|Date of judgement||2 August 2012|
|Judge(s)||A Verick, Judicial Member|
|Court or Tribunal||Administrative Decisions Tribunal|
Payroll Tax - Liability - Grouping provisions - Companies with common controlling interest - Whether accountant and wife assisting him de facto directors
Commercial Union Assurance Company of Australia Ltd v Ferrcom Pty Ltd (1991) 22 NSWLR 389
Payne v Parker  1 NSWLR 200
Bilquip Pty Ltd, Ilmat Pty Ltd and Holibass Pty Ltd (“the Taxpayers”) sought a review of the Chief Commissioner’s assessments on 21 August 2009 which gave effect to the decision that:
Judicial Member Verick rejected the evidence of the taxpayers that ASIC records did not correctly record the actual or de facto directors of Bilquip during the relevant periods. Judicial Member Verick determined that the companies were grouped correctly by the Chief Commissioner and the assessments were correct.
The Chief Commissioner’s grouping decision was based on the conclusion that the common directors of Ilmat and Bilquip (from 1 July 2004 to 30 June 2008) and the common directors of Ilmat, Bilquip and Holibass (from 22 August 2005 to 30 June 2008) were the same 2 persons (Mr and Mrs Spychala).
The fact of the directorship of the taxpayer companies, and the payroll tax implications of grouping of companies, was the key issue in these proceedings. The taxpayers contended that Mr Florent had been a director of Bilquip since 28 June 1994 and that, from 13 July 2000, Mrs Florent became a director of Bilquip. Furthermore, it was asserted by the Applicants that from 13 October 2005, Mrs Florent became a director of Holibass.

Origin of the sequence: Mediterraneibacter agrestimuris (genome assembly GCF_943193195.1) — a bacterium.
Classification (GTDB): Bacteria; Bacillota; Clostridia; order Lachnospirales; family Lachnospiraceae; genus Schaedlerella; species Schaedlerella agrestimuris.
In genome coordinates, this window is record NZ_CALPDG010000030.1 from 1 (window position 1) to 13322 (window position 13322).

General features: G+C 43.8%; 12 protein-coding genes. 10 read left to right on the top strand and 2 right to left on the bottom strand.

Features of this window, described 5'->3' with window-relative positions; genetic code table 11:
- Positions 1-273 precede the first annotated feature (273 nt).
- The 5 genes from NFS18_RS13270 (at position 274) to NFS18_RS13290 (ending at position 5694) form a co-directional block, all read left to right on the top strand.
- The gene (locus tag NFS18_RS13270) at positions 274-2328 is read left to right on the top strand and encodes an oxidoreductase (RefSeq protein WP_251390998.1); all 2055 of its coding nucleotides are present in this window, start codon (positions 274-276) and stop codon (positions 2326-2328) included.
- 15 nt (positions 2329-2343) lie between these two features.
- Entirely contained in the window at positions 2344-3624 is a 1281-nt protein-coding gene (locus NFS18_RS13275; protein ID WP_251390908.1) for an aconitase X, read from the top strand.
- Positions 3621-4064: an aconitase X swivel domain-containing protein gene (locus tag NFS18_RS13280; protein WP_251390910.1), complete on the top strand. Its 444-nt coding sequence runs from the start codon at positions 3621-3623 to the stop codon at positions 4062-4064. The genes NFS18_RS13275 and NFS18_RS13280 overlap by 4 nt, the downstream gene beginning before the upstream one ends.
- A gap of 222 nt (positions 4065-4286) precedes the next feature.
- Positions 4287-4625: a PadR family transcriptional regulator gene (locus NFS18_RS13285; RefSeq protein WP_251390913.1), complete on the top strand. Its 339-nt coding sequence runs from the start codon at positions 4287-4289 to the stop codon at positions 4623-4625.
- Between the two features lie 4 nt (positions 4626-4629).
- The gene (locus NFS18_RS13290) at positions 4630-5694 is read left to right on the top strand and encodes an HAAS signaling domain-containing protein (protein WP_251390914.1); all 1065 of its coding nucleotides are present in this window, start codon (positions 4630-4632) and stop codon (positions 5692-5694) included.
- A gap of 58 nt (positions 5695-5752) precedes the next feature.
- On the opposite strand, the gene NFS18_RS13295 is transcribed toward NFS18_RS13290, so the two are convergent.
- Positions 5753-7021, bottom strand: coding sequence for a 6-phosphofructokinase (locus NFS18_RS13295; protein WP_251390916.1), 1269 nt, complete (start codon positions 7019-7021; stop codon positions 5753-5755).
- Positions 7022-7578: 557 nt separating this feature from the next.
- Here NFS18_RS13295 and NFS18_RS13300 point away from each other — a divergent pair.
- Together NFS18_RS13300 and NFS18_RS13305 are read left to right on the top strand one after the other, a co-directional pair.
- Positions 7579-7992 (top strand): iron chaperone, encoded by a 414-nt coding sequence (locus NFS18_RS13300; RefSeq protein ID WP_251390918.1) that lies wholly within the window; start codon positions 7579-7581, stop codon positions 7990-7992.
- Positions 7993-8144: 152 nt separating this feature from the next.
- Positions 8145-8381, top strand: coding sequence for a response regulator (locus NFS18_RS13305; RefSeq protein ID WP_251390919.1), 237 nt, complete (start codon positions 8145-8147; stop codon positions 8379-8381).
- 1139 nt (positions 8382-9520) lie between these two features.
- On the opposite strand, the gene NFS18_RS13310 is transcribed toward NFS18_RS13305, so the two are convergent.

The taxpayers’ case relied upon documents prepared and sent to ASIC. They contended that a document removing Mr Florent from his position as director of Bilquip in 2000 was sent by accident. They also contended that a further document appointing Mrs Florent as a director of Bilquip during 2000 was also not received/recorded by ASIC. The taxpayers’ case in respect of Holibass was that ASIC failed to receive/record a form that appointed Mrs Florent as a director of Holibass in 2005.
The critical issue to be determined in this case was therefore whether Mr and Mrs Florent could be considered as directors of Bilquip and Holibass, either because of an acceptance of the ASIC Register or because they were ‘de facto’ directors based on their roles in the companies.
Judicial Member Verick rejected the evidence of the taxpayers with respect to the documents sent to ASIC. Judicial Member Verick found that an adverse inference could be drawn from the taxpayers’ failure to call evidence from persons who would be expected to know (and who were independent of Mr and Mrs Florent) of the allegedly mistaken ASIC documents or the role in the company played by Mr and Mrs Florent (relying on the principle in Jones v Dunkel (1959) 101 CLR 298).
Accordingly, Judicial Member Verick held that the taxpayers were not directors of the companies at the relevant times and that the companies were grouped correctly by the Chief Commissioner and the assessments were correct.
The taxpayers’ application was, therefore, dismissed.